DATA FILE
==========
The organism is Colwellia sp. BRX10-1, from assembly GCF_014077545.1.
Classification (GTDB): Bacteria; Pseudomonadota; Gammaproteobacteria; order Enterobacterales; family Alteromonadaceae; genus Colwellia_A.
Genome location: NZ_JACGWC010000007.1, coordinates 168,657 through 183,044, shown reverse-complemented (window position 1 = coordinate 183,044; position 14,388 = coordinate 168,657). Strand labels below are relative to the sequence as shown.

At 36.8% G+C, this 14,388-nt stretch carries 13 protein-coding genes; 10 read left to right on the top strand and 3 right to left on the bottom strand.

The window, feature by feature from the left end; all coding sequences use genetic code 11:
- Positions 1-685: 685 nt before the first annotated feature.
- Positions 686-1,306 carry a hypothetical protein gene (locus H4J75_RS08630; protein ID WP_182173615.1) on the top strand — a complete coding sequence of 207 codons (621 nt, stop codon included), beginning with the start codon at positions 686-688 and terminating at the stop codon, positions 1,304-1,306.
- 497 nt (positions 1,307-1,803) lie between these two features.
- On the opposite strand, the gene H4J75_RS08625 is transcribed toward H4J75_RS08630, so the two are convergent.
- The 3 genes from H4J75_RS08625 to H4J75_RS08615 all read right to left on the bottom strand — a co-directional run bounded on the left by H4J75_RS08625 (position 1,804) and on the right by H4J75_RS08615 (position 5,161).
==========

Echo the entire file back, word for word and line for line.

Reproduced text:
The organism is Colwellia sp. BRX10-1, from assembly GCF_014077545.1.
Classification (GTDB): Bacteria; Pseudomonadota; Gammaproteobacteria; order Enterobacterales; family Alteromonadaceae; genus Colwellia_A.
Genome location: NZ_JACGWC010000007.1, coordinates 168,657 through 183,044, shown reverse-complemented (window position 1 = coordinate 183,044; position 14,388 = coordinate 168,657). Strand labels below are relative to the sequence as shown.

At 36.8% G+C, this 14,388-nt stretch carries 13 protein-coding genes; 10 read left to right on the top strand and 3 right to left on the bottom strand.

The window, feature by feature from the left end; all coding sequences use genetic code 11:
- Positions 1-685: 685 nt before the first annotated feature.
- Positions 686-1,306 carry a hypothetical protein gene (locus H4J75_RS08630; protein ID WP_182173615.1) on the top strand — a complete coding sequence of 207 codons (621 nt, stop codon included), beginning with the start codon at positions 686-688 and terminating at the stop codon, positions 1,304-1,306.
- 497 nt (positions 1,307-1,803) lie between these two features.
- On the opposite strand, the gene H4J75_RS08625 is transcribed toward H4J75_RS08630, so the two are convergent.
- The 3 genes from H4J75_RS08625 to H4J75_RS08615 all read right to left on the bottom strand — a co-directional run bounded on the left by H4J75_RS08625 (position 1,804) and on the right by H4J75_RS08615 (position 5,161).